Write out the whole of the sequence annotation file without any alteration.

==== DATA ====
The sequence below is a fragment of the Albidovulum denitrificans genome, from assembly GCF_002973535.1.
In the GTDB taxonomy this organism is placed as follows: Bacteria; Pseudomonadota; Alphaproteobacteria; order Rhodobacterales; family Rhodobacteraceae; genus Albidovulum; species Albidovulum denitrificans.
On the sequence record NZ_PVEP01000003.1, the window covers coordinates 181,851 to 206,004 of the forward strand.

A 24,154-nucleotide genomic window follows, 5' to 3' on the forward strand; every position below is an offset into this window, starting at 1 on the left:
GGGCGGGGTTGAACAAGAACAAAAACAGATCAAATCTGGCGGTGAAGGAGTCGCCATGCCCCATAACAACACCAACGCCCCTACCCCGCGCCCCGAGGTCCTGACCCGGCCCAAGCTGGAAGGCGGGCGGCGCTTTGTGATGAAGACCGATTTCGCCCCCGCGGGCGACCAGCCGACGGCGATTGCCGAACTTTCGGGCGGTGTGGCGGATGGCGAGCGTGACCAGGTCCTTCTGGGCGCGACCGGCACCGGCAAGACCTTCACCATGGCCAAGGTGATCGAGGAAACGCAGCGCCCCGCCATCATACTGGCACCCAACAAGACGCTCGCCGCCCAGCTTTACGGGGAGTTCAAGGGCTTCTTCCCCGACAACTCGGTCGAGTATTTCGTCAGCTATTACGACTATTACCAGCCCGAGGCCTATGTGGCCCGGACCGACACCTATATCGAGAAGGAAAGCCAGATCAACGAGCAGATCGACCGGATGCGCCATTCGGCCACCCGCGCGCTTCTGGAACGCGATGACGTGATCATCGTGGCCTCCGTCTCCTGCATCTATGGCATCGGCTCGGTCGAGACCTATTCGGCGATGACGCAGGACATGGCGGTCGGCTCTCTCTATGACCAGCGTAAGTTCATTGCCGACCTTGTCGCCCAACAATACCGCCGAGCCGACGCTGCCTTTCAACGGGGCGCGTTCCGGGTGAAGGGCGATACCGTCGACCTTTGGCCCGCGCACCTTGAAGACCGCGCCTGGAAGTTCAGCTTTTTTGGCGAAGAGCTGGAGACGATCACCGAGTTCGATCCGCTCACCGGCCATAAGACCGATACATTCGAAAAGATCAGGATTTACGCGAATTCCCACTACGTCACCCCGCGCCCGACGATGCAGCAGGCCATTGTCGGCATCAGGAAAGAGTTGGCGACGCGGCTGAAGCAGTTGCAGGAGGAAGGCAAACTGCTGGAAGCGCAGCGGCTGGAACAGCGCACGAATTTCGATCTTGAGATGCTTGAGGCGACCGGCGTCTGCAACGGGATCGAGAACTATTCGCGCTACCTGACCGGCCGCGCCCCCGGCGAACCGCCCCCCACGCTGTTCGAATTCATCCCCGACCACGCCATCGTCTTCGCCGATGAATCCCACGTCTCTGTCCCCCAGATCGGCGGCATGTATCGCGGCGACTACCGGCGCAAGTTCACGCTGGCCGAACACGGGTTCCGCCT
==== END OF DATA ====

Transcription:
The sequence below is a fragment of the Albidovulum denitrificans genome, from assembly GCF_002973535.1.
In the GTDB taxonomy this organism is placed as follows: Bacteria; Pseudomonadota; Alphaproteobacteria; order Rhodobacterales; family Rhodobacteraceae; genus Albidovulum; species Albidovulum denitrificans.
On the sequence record NZ_PVEP01000003.1, the window covers coordinates 181,851 to 206,004 of the forward strand.

A 24,154-nucleotide genomic window follows, 5' to 3' on the forward strand; every position below is an offset into this window, starting at 1 on the left:
GGGCGGGGTTGAACAAGAACAAAAACAGATCAAATCTGGCGGTGAAGGAGTCGCCATGCCCCATAACAACACCAACGCCCCTACCCCGCGCCCCGAGGTCCTGACCCGGCCCAAGCTGGAAGGCGGGCGGCGCTTTGTGATGAAGACCGATTTCGCCCCCGCGGGCGACCAGCCGACGGCGATTGCCGAACTTTCGGGCGGTGTGGCGGATGGCGAGCGTGACCAGGTCCTTCTGGGCGCGACCGGCACCGGCAAGACCTTCACCATGGCCAAGGTGATCGAGGAAACGCAGCGCCCCGCCATCATACTGGCACCCAACAAGACGCTCGCCGCCCAGCTTTACGGGGAGTTCAAGGGCTTCTTCCCCGACAACTCGGTCGAGTATTTCGTCAGCTATTACGACTATTACCAGCCCGAGGCCTATGTGGCCCGGACCGACACCTATATCGAGAAGGAAAGCCAGATCAACGAGCAGATCGACCGGATGCGCCATTCGGCCACCCGCGCGCTTCTGGAACGCGATGACGTGATCATCGTGGCCTCCGTCTCCTGCATCTATGGCATCGGCTCGGTCGAGACCTATTCGGCGATGACGCAGGACATGGCGGTCGGCTCTCTCTATGACCAGCGTAAGTTCATTGCCGACCTTGTCGCCCAACAATACCGCCGAGCCGACGCTGCCTTTCAACGGGGCGCGTTCCGGGTGAAGGGCGATACCGTCGACCTTTGGCCCGCGCACCTTGAAGACCGCGCCTGGAAGTTCAGCTTTTTTGGCGAAGAGCTGGAGACGATCACCGAGTTCGATCCGCTCACCGGCCATAAGACCGATACATTCGAAAAGATCAGGATTTACGCGAATTCCCACTACGTCACCCCGCGCCCGACGATGCAGCAGGCCATTGTCGGCATCAGGAAAGAGTTGGCGACGCGGCTGAAGCAGTTGCAGGAGGAAGGCAAACTGCTGGAAGCGCAGCGGCTGGAACAGCGCACGAATTTCGATCTTGAGATGCTTGAGGCGACCGGCGTCTGCAACGGGATCGAGAACTATTCGCGCTACCTGACCGGCCGCGCCCCCGGCGAACCGCCCCCCACGCTGTTCGAATTCATCCCCGACCACGCCATCGTCTTCGCCGATGAATCCCACGTCTCTGTCCCCCAGATCGGCGGCATGTATCGCGGCGACTACCGGCGCAAGTTCACGCTGGCCGAACACGGGTTCCGCCT